Give this a bit of time in the glass, and firm aromas of spice, plum and a little beetroot, plus some stalkiness perhaps, start wafting aloft. It’s totally varietal and quite elegant, holding back an overt sense of fruitiness in order to express more subtle pleasures. There’s a point to be made here about the chosen style and price point, and one shouldn’t underestimate De Bortoli’s obvious conviction to produce a stylish wine at a price point where many consumers might expect obvious delights. 
In the mouth, a textural pleasure with much more tannin than expected and fairly bright acidity too. Structurally, this means business. Flavour takes a little while to build on the tongue, and seems held in check for now by that rather imposing tannin/acid framework. Nonetheless, there’s a clear sense of ripe, plummy fruit on the middle palate, along with more stalk-like influence and a bit of sweetly spiced oak. Medium bodied, the whole seems poised and balanced. If I’ve a criticism, it relates to a lack of intensity that, for me, needs to be at the next level to match the ambitions expressed elsewhere on the palate. A nice, sweetly fruited after palate and quite a long finish to boot. 
If given the choice, I would drink a Hoddles Creek wine in preference to this, the latter being of the same region and variety, and only a couple of bucks extra. By comparison, this wine feels slightly calculated, perhaps too much of a sweet talker. But, frankly, I’d never turn it down if I were offered a glass, because it just tastes so good.

De Bortoli
Price: $A16.15
Closure: Stelvin

Hoddles Creek Chardonnay 2008

This wine smells and tastes like a pomelo. I know this because I was shopping at my local market this morning and one particular stall was selling nothing but enormous, yellow pomelos. I tasted one and would have bought some if my plaid Nanna basket on wheels were not already filled with other goodies. Wikipedia accurately describes pomelos as tasting like “sweet, mild grapefruit.” Pomelo. Like typing it, like saying it.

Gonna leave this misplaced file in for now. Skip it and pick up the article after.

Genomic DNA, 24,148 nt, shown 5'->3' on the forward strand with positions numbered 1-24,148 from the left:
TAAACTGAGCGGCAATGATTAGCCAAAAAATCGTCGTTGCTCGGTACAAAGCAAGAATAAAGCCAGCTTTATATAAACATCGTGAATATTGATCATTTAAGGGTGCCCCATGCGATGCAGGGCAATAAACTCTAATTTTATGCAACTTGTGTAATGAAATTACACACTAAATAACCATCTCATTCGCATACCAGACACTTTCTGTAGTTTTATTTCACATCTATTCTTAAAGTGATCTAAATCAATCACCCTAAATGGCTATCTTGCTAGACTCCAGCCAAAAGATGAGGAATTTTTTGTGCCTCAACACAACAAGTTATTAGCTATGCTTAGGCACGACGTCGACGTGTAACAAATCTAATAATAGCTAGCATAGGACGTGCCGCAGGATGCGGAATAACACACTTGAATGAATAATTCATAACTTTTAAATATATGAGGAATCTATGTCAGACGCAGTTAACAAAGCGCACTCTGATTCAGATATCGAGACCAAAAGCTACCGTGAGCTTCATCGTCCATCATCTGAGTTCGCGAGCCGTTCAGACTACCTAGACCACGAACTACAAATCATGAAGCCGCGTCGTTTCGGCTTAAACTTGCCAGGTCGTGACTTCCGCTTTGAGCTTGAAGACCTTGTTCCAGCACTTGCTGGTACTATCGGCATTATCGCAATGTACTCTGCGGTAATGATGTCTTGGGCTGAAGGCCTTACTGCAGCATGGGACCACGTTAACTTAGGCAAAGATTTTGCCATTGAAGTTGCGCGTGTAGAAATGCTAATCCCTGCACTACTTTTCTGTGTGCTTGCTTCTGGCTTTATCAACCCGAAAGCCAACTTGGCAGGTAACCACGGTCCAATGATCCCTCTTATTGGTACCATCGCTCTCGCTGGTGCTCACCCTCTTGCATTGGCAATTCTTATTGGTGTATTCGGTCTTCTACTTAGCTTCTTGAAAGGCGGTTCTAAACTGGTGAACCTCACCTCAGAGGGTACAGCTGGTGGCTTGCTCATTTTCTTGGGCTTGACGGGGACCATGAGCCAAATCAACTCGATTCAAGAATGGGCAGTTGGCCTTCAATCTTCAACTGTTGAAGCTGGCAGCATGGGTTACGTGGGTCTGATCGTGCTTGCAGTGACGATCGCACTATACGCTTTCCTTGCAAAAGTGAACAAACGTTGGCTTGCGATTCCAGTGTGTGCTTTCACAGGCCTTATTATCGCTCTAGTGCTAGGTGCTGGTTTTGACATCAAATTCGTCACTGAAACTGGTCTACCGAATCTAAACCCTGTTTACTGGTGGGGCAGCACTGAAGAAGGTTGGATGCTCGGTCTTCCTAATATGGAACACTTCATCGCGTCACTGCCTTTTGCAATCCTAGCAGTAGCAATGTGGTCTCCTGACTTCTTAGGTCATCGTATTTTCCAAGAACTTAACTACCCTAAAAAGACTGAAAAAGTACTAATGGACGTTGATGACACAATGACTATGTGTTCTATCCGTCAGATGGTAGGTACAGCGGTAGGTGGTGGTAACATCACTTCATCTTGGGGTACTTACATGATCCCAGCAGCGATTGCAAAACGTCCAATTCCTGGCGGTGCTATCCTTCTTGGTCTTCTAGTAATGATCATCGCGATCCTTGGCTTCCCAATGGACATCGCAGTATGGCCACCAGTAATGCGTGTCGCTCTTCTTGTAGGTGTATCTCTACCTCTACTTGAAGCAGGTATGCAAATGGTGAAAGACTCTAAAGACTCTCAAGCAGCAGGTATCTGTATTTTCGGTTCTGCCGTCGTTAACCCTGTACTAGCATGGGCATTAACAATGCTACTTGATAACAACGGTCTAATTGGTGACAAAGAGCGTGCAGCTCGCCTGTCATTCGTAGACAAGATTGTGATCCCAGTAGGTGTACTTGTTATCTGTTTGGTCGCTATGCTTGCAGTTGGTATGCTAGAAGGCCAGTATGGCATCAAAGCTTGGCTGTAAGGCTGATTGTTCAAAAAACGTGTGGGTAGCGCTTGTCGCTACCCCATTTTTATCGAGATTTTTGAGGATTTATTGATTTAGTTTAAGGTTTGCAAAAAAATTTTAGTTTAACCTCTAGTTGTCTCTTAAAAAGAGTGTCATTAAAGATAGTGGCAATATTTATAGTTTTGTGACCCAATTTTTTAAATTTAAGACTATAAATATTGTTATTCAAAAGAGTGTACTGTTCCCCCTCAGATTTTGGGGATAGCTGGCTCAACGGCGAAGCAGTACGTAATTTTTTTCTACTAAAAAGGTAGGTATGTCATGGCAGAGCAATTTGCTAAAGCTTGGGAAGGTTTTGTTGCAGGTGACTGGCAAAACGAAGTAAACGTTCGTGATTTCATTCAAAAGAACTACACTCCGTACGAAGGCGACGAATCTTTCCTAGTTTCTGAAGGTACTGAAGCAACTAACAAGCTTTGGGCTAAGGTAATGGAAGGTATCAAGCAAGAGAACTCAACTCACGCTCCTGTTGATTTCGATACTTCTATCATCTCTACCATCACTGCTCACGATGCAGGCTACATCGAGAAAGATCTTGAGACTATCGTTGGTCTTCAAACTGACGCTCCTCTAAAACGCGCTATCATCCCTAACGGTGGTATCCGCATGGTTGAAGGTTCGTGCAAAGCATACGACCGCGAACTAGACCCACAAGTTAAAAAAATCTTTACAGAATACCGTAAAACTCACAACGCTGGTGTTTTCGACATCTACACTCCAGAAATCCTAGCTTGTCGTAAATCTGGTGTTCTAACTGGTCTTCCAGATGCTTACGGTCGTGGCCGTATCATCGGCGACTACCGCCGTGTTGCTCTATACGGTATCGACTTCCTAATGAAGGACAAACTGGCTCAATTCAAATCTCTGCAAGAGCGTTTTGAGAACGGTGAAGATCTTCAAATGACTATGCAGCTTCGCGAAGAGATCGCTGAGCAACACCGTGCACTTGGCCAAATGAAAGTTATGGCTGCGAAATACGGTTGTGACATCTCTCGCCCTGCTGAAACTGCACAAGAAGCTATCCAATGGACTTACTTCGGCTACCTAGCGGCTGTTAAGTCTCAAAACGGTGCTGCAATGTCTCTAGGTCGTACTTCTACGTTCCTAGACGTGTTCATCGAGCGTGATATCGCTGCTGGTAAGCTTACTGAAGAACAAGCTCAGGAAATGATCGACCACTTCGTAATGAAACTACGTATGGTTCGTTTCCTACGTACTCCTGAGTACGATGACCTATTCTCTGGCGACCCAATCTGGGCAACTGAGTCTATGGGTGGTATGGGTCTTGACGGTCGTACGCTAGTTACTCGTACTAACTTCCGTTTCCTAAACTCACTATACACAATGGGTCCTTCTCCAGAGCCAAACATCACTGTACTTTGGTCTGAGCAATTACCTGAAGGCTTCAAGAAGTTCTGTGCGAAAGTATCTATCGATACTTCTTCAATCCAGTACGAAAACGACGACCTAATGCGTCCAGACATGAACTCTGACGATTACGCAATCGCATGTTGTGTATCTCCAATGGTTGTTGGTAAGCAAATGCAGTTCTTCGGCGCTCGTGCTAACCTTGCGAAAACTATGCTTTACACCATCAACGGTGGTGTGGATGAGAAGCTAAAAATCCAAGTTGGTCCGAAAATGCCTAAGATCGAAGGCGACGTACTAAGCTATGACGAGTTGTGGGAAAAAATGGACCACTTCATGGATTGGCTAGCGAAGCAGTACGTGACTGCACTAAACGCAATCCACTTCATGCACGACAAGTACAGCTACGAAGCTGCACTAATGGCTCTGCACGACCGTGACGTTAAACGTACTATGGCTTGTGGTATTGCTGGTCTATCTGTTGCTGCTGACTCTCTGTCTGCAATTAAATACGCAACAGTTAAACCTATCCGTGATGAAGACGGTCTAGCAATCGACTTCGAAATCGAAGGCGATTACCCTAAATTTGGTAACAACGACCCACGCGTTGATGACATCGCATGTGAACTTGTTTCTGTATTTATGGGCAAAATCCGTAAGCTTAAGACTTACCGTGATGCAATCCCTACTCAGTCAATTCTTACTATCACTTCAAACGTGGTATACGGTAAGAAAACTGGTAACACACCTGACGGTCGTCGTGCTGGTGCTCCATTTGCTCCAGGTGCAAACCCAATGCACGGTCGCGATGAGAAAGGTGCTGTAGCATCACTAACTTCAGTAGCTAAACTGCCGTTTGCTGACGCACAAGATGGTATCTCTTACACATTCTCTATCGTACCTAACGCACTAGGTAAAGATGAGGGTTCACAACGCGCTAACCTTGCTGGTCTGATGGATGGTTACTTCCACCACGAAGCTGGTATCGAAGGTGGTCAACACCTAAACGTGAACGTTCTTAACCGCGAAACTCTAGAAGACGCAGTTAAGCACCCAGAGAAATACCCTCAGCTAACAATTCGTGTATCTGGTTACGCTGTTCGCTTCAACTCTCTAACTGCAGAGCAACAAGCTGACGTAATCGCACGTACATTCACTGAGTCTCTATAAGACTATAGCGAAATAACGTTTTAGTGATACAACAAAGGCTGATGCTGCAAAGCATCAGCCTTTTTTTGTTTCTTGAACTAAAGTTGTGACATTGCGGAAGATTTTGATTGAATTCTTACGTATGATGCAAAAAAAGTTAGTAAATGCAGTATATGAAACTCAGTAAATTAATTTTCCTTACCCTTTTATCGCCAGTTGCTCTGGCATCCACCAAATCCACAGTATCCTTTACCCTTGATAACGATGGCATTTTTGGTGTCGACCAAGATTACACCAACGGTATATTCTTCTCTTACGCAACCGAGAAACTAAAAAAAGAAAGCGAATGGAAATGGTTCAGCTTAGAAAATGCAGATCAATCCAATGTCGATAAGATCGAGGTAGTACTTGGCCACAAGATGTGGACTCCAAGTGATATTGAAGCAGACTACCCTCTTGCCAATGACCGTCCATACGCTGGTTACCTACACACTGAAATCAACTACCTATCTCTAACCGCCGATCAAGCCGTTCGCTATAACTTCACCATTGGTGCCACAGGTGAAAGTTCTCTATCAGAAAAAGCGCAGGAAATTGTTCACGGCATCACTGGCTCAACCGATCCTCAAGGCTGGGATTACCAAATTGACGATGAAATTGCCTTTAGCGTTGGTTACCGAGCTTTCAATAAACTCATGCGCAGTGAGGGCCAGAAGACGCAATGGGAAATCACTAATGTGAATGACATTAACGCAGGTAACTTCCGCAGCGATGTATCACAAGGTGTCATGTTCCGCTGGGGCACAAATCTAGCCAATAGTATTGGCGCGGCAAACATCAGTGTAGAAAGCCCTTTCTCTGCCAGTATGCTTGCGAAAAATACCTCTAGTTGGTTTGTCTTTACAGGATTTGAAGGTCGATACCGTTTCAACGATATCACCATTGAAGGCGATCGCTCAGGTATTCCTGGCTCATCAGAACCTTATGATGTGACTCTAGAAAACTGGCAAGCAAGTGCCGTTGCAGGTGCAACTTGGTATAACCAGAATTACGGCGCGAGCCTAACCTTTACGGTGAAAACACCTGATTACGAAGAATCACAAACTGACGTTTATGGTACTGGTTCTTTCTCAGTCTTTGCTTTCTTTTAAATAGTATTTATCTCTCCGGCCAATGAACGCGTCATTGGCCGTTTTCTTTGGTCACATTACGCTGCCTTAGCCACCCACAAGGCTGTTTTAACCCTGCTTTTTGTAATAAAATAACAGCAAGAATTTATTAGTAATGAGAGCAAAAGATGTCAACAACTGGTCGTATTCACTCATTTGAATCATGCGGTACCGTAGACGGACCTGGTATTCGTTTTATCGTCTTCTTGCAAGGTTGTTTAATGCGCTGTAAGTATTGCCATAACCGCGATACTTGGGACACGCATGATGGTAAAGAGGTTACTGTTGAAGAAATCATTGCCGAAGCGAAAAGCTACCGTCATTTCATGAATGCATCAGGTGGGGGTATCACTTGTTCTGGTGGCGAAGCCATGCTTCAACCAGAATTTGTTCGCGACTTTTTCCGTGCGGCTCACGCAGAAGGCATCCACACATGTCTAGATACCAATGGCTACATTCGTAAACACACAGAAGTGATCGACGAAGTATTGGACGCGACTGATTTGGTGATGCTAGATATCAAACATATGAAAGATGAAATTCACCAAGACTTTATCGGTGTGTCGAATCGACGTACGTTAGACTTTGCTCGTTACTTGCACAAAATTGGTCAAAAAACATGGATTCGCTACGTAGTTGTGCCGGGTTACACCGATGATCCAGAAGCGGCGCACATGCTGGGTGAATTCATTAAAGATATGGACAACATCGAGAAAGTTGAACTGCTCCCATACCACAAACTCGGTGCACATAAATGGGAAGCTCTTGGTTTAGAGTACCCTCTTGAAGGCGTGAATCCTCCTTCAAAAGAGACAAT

I like tasting it too, but there are some other smells and flavours here as well. Spicy, toasty oak, for starters, evident on both nose and palate and needing some time to integrate further into the wine’s flavour profile. Maybe some white nectarine-like flavours, softening the pomelo and adding a bit of lusciousness. It’s all varietal and all there.
What I like most about this wine, though, are its bones. Even as a young’un, this packs a real punch, especially in the mouth, with fresh flavours that show inviting immediacy and impressive intensity. There’s a particularly good tangy sourness to the flavour profile that is absolutely mouthwatering, in the way a Sao with butter and Vegemite can be mouthwatering. A tight line straight through the mouth leads to a finish that vibrates with citrus fruit and lovely oak. 
It’s so very young right now and, although it’s tasty (and a great accompaniment to sardines on toast), I’ll be leaving my stash alone for a few months (if not years) to flesh out. Should be outstanding at the right moment.

Hoddles Creek
Price: $A18
Closure: Stelvin

Mountain X Hunter Shiraz 2007

13.2% alcohol by volume. Not 13%, not 13.5%; the precision of this advertised measurement makes a discreet point.